Monthly Archives: January 2013

«ضباط الشرطة الأحرار» للوزير: لن نقمع المتظاهرين.. ونحن أقرب إليك مما تتصور | المصري اليوم، أخبار اليوم من مصر

Among the many remarkable developments in Egypt is the apparent emergence of an as-yet secret group of “Free Police Officers” among the security forces. They claim to have a presence at the top of the Interior Ministry, pledge not to attack peaceful demonstrators, and call on fellow officers in the major cities and governorates to follow suit. They will reveal themselves “when the time is right,” since apparently National Security (formerly State Security) and the police inspectorate have been instructed to investigate them.

Who can say whether this is a small group of disgruntled officers sending news releases to Al Masry Al Yom, or a broader tendency or organization? Either way, morale cannot be high among police officers.


via Edwebb’s Favorite Links on wp from Diigo

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Daily Egypt and Tunisia links 01/15/2013

Posted from Diigo. The rest of my favorite links are here.

Photos of Mahdia that make me want to visit!
Erin is a former student of mine who now teaches in Tunisia. Her blog is definitely worth reading and following.

A Different Type of Education

Yes, this title is supposed to be a spin off of  “A Room with a View”.  And No, I have never read E.M. Forster’s book. But I probably know at least a half dozen people who have, that counts for something right?

I chose this title because it truly describes my recent trip to the seaside town of Mahdia. Although it was almost three weeks ago, looking through my pictures it feels like I was there this past weekend. This quiet sea-side town is absolutely gorgeous. It is a city that makes you feel at peace with the world. Walking through the streets,it was as if pieces of this city’s sunshine-speckled calmness snagged on my clothing and left me with mere strands to take back home with me.

Here are my ten favorite photos from that day:











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NCA Seeks National Dialogue over Draft Constitution – Tunisia Live : Tunisia Live

This process is clearly not perfect. But it seems far more transparent and responsive than the chaotic way the new constitution was put in place (imposed?) in Egypt.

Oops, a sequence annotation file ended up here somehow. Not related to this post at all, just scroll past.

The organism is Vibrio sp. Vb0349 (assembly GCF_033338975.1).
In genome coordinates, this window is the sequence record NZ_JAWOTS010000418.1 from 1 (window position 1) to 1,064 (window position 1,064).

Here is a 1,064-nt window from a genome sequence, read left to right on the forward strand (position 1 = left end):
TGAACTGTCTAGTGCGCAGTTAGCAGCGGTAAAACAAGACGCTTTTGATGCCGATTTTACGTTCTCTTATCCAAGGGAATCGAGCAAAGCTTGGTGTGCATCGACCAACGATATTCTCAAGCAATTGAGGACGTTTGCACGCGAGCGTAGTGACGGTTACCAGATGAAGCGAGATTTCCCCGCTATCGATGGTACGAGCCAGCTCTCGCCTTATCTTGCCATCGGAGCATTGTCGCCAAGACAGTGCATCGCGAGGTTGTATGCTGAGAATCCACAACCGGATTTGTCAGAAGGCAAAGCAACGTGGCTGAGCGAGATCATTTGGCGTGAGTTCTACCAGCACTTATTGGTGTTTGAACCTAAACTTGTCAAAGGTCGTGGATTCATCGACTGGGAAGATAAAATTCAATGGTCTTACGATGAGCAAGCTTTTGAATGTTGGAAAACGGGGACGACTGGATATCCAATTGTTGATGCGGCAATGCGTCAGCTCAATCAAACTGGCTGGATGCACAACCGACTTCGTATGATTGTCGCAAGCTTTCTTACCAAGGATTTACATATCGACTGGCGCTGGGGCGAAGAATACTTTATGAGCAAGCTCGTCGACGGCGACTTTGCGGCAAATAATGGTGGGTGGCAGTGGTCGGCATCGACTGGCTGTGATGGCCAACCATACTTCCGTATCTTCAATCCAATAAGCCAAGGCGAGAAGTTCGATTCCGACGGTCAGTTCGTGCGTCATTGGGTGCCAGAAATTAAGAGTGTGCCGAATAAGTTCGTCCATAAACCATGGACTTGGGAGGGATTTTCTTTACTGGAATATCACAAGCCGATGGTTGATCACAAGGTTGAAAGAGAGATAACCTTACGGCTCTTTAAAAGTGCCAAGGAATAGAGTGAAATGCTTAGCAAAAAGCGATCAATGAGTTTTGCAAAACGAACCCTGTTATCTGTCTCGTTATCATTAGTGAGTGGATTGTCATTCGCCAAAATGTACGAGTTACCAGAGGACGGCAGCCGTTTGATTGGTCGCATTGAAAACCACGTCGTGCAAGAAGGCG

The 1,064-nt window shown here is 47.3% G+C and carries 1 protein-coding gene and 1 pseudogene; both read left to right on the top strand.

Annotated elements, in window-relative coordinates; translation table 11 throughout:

• Members of the NCA representing the local governorate, members of the Joint Board for Coordination and Drafting, and consultants for the NCA are meeting with the public, including students and concerned citizens
  • Additional meetings will be held abroad for members of the Tunisian diaspora to express their views
  • Constitutional law professor Kais Saied commended the NCA efforts to draw citizens’ participation, but expressed concern with the low level of attendance and the extent to which the public’s comments will be considered in the drafting
  • The first draft of the constitution, released in August 2012, was heavily criticized for failing to protect gender equality and free speech. Under pressure from civil society representatives, the NCA altered the clauses to remove ambiguity.
  • Dividing responsibilities and tasks among the president and the prime minister is still not decided


via Edwebb’s Favorite Links on wp from Diigo


Labor Union Demands Compensation for Families Affected in 2008 Uprising – Tunisia Live : Tunisia Live

History, not just compensation, at stake. UGTT remains one of the few political forces capable of challenging Nahda effectively, not only on economic issues.


  • The Tunisian General Labor Union (UGTT) spearheaded a general strike yesterday in Redeyef two weeks after the NCA adopted Decree 97 in which only the families of the martyrs and wounded of the Jasmine revolution will be compensated. The strike directly protested the “exclusion of the martyrs and wounded of the 2008 revolution” from Decree 97, stated an official statement by the UGTT.
  • The primary purpose of reviewing Decree 97 to include the affected families in Redeyef is to establish “the historical truth” of the Jasmine revolution’s timeline, said Hajji.


    Redeyef’s residents undertook the 2008 uprising to protest against what they considered as unjust hiring practices by Gafsa Phosphate Company after the results of a round of hiring were announced on January 8, 2008. Five locals were killed and 41 wounded in the ensuing unrest.


    For him and the residents of Redeyef, the 2008 uprising laid the foundation upon which the Jasmine revolution could take form on December 17, 2010 in the town of Sidi Bouzid.


via Edwebb’s Favorite Links on wp from Diigo


Government Denies TAP Report of Insufficient Reserves – Tunisia Live : Tunisia Live

Extraordinary that TAP ran a story so dangerous to the government. Definitely not likely before the revolution.


  • TAP reported on Friday, January 4, that the state might not be able to pay public sector employees as the state’s treasury bank account had only 129 million dinars ($83 million) in December while public sector salaries for the month of January will cost significantly more than that.
  • Deputy Minister of Finance Slim Besbes clarified yesterday to TAP that the state will be able to pay public sector employees, adding that the budget has additional resources that do not appear on its treasury’s bank account.


    “There is no need to worry,” he told TAP.


    The minister of finance will be questioned before the NCA on Tuesday, January 8, in order to clarify the misunderstanding, Cheikhrouhou said.


via Edwebb’s Favorite Links on wp from Diigo

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